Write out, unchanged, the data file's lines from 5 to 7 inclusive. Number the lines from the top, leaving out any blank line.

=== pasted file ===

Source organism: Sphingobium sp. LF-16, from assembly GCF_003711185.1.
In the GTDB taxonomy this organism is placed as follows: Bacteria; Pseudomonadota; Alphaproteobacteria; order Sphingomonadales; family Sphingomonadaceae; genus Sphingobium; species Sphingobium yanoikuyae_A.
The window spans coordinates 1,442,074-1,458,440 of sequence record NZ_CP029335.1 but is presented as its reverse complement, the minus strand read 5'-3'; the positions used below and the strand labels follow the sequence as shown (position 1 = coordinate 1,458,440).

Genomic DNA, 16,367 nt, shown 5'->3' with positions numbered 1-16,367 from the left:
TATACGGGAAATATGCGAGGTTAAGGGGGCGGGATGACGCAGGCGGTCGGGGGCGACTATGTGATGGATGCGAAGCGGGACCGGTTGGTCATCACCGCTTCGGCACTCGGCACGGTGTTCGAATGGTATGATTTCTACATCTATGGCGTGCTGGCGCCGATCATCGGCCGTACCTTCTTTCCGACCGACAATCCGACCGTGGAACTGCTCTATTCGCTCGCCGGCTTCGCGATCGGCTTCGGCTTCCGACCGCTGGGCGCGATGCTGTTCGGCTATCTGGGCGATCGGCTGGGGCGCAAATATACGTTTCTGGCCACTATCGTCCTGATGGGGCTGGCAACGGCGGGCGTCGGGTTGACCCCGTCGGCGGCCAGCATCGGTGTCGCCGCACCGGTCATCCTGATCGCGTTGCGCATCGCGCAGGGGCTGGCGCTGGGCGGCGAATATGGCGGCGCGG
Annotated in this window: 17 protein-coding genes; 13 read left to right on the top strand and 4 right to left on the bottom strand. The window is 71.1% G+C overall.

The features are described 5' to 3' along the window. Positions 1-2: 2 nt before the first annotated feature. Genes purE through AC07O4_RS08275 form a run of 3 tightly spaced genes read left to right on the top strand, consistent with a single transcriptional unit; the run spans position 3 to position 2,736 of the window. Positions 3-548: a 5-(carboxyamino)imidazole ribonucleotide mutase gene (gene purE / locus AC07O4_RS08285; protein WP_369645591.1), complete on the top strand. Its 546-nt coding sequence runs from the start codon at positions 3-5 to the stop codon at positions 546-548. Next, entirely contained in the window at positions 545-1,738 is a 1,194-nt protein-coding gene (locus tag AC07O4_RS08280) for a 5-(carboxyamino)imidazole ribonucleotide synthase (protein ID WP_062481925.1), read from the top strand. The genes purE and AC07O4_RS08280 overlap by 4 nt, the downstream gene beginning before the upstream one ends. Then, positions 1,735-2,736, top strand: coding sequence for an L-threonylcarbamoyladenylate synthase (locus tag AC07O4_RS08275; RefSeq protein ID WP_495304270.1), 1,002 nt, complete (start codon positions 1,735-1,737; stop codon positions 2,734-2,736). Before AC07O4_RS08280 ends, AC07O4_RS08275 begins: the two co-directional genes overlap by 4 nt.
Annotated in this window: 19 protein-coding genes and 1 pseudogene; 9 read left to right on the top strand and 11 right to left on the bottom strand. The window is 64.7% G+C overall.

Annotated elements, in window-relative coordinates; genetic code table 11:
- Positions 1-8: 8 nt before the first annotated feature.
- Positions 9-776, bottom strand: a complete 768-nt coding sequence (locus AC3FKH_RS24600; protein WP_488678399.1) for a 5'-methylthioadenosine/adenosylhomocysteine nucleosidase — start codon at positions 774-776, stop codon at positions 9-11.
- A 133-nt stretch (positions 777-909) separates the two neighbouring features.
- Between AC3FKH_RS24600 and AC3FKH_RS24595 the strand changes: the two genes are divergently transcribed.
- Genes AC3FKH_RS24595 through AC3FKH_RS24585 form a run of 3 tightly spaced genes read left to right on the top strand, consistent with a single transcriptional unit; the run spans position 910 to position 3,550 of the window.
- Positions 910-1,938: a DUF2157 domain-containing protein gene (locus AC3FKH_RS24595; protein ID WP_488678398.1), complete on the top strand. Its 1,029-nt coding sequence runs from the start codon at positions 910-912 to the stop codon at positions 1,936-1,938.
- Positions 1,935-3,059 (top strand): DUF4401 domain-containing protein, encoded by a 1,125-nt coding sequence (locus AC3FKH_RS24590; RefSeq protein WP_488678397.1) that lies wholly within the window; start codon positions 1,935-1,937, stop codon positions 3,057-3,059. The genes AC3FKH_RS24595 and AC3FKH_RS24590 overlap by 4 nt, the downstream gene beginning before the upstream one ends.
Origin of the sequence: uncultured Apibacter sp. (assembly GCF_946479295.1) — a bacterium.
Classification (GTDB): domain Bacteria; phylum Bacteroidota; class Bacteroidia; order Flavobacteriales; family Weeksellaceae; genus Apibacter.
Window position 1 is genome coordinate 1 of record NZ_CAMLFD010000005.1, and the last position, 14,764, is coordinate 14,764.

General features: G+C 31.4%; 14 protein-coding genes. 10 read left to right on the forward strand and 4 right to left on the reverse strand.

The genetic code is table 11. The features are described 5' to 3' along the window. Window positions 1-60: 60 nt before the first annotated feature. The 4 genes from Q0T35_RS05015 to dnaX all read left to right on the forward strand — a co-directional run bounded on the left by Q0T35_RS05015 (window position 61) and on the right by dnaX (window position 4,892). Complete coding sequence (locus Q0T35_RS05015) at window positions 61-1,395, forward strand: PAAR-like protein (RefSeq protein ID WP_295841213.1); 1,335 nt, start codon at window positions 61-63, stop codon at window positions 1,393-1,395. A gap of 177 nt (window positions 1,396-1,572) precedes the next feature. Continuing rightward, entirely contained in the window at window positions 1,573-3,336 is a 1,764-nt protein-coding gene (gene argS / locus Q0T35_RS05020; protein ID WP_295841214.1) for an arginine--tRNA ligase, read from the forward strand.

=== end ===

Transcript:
TATACGGGAAATATGCGAGGTTAAGGGGGCGGGATGACGCAGGCGGTCGGGGGCGACTATGTGATGGATGCGAAGCGGGACCGGTTGGTCATCACCGCTTCGGCACTCGGCACGGTGTTCGAATGGTATGATTTCTACATCTATGGCGTGCTGGCGCCGATCATCGGCCGTACCTTCTTTCCGACCGACAATCCGACCGTGGAACTGCTCTATTCGCTCGCCGGCTTCGCGATCGGCTTCGGCTTCCGACCGCTGGGCGCGATGCTGTTCGGCTATCTGGGCGATCGGCTGGGGCGCAAATATACGTTTCTGGCCACTATCGTCCTGATGGGGCTGGCAACGGCGGGCGTCGGGTTGACCCCGTCGGCGGCCAGCATCGGTGTCGCCGCACCGGTCATCCTGATCGCGTTGCGCATCGCGCAGGGGCTGGCGCTGGGCGGCGAATATGGCGGCGCGG
Annotated in this window: 17 protein-coding genes; 13 read left to right on the top strand and 4 right to left on the bottom strand. The window is 71.1% G+C overall.

The features are described 5' to 3' along the window. Positions 1-2: 2 nt before the first annotated feature. Genes purE through AC07O4_RS08275 form a run of 3 tightly spaced genes read left to right on the top strand, consistent with a single transcriptional unit; the run spans position 3 to position 2,736 of the window. Positions 3-548: a 5-(carboxyamino)imidazole ribonucleotide mutase gene (gene purE / locus AC07O4_RS08285; protein WP_369645591.1), complete on the top strand. Its 546-nt coding sequence runs from the start codon at positions 3-5 to the stop codon at positions 546-548. Next, entirely contained in the window at positions 545-1,738 is a 1,194-nt protein-coding gene (locus tag AC07O4_RS08280) for a 5-(carboxyamino)imidazole ribonucleotide synthase (protein ID WP_062481925.1), read from the top strand. The genes purE and AC07O4_RS08280 overlap by 4 nt, the downstream gene beginning before the upstream one ends. Then, positions 1,735-2,736, top strand: coding sequence for an L-threonylcarbamoyladenylate synthase (locus tag AC07O4_RS08275; RefSeq protein ID WP_495304270.1), 1,002 nt, complete (start codon positions 1,735-1,737; stop codon positions 2,734-2,736). Before AC07O4_RS08280 ends, AC07O4_RS08275 begins: the two co-directional genes overlap by 4 nt.